Iraq’s obligation to compensate victims of its 1990 invasion of Kuwait was lifted by the United Nations Security Council on Tuesday, with Baghdad having paid out more than $50 billion to 1.5 million claimants.
After the decision, Michael Gaffey, Ireland’s ambassador to the United Nations in Geneva and president of the UN Compensation Commission’s governing board, said the body’s work was a “historic victory for the United Nations and for effective multilateralism.”
“In the end, 2.7 million claims requesting $352 billion in compensation were submitted to the commission,” he said, adding that the $52.4 billion paid to 1.5 million claimants “represents approximately 15% of the overall claims.”
Iraq was compelled to set aside a percentage of earnings from its oil exports for the fund to compensate victims of the battle under a Security Council resolution passed in April 1991, after a UN-led coalition destroyed Saddam Hussein’s forces and liberated Kuwait in the first Gulf War.
In acknowledgment of better relations with Kuwait, the council resolved in 2013 to cease the possibility of military enforcement of many criteria imposed on Iraq after the invasion. On January 13, the threshold for Iraq’s final payment was three percent.
According to Gaffey, the governing council reached a final judgment on February 9 announcing that Iraq’s government had met its international duties to compensate for losses and damages incurred as a direct result of the war.
He said the fund’s governing board prioritized claims from people forced to flee Iraq or Kuwait, those who were injured or whose spouse, child, or parent died, and those who lost up to $100,000 in personal property. He described the humanitarian judgement as “a watershed moment in the evolution of international claims practice.”
Companies and businesses, on the other hand, received funds. Kuwait Petroleum Corporation was awarded $14.7 billion in damages for oil production and sales losses caused by damage to the country’s oil resources during the Iraqi invasion and occupation in 1990-91.
Iraq has fulfilled its international obligations, according to the Security Council resolution, which states that “Iraq is no longer required to deposit a percentage of proceeds from export sales of petroleum, petroleum products, and natural gas into the fund,” and that the commission’s claims process “is now complete and final, and that no further claims shall be made to the commission.”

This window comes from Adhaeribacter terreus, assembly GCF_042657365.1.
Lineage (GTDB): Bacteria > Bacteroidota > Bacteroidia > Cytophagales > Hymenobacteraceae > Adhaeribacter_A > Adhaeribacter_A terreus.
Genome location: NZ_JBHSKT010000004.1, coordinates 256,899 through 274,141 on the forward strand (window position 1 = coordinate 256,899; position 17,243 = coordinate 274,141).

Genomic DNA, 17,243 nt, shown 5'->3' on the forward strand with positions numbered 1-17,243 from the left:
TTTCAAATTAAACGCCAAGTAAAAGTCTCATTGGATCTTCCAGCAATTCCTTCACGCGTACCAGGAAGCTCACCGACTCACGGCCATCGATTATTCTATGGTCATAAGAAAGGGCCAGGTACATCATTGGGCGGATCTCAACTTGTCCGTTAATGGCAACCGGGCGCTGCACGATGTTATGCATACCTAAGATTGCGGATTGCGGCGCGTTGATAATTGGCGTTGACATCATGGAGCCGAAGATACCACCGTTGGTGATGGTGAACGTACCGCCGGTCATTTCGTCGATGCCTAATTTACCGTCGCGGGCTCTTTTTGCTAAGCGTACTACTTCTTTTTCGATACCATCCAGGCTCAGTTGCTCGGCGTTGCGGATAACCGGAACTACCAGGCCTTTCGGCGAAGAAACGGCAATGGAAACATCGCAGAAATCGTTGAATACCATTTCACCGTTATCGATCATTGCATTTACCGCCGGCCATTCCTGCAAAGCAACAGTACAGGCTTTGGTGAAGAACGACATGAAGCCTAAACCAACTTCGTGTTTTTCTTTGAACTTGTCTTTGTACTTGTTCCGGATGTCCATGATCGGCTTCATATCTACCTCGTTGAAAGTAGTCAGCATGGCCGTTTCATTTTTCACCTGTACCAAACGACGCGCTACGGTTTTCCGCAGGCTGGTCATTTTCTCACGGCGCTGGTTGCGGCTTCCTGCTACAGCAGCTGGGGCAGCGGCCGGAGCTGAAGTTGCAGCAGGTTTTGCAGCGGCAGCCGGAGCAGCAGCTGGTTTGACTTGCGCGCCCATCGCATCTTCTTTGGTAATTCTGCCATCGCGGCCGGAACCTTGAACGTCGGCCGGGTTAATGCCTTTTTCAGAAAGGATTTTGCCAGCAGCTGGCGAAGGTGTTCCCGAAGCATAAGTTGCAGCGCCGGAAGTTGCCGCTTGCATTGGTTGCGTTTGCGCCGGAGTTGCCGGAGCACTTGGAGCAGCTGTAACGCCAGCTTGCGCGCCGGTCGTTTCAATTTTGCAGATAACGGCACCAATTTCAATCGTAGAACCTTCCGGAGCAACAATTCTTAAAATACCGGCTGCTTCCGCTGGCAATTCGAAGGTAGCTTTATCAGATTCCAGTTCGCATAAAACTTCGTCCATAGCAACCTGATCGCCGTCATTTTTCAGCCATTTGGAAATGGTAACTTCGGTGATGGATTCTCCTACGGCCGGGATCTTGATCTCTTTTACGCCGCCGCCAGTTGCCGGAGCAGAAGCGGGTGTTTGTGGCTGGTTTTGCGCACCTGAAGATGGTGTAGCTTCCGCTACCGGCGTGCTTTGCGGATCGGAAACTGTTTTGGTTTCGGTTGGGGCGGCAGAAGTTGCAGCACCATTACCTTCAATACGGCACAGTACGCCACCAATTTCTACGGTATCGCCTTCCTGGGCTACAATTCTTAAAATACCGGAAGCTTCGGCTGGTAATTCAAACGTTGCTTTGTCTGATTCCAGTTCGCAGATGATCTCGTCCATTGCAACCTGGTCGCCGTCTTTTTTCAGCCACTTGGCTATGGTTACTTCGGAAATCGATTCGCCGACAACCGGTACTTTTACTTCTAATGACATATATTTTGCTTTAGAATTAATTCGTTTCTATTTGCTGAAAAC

The commission’s mandate was revoked by the council in 1991, and it was told to resolve remaining issues so that it may disband by the end of 2022.
Iraqi Foreign Minister Fuad Hussein told the council that his country had completed “an important 30-year chapter in its diplomatic, political, and economic journey” and is now embarking on a new one.
“This will be an era in which Iraq will play a more prominent regional and international role, commensurate with the region’s and world’s historical and cultural significance, an era in which Iraq will be an active member committed to the aspirations and goals of the international community,” he said.
Kuwaiti Ambassador Mansour al-Otaibi praised the resolution’s unanimous ratification and praised the council for “such a historic achievement in relation to its compensation operations.”
“We are fully aware that the goal of compensation is not to punish the aggressor, but rather to assure accountability,” he said, adding that the goal of compensation is to hold the aggressor accountable for damages and restore “confidence to harmed governments and individuals.”
According to Al-Otaibi, establishing compensation and resolving the impact of aggression “are crucial to creating confidence, reconciliation, and removing any residual difficulties that may stand in the way of restoring and forging relations and attaining mutual objectives of the states concerned in the future.”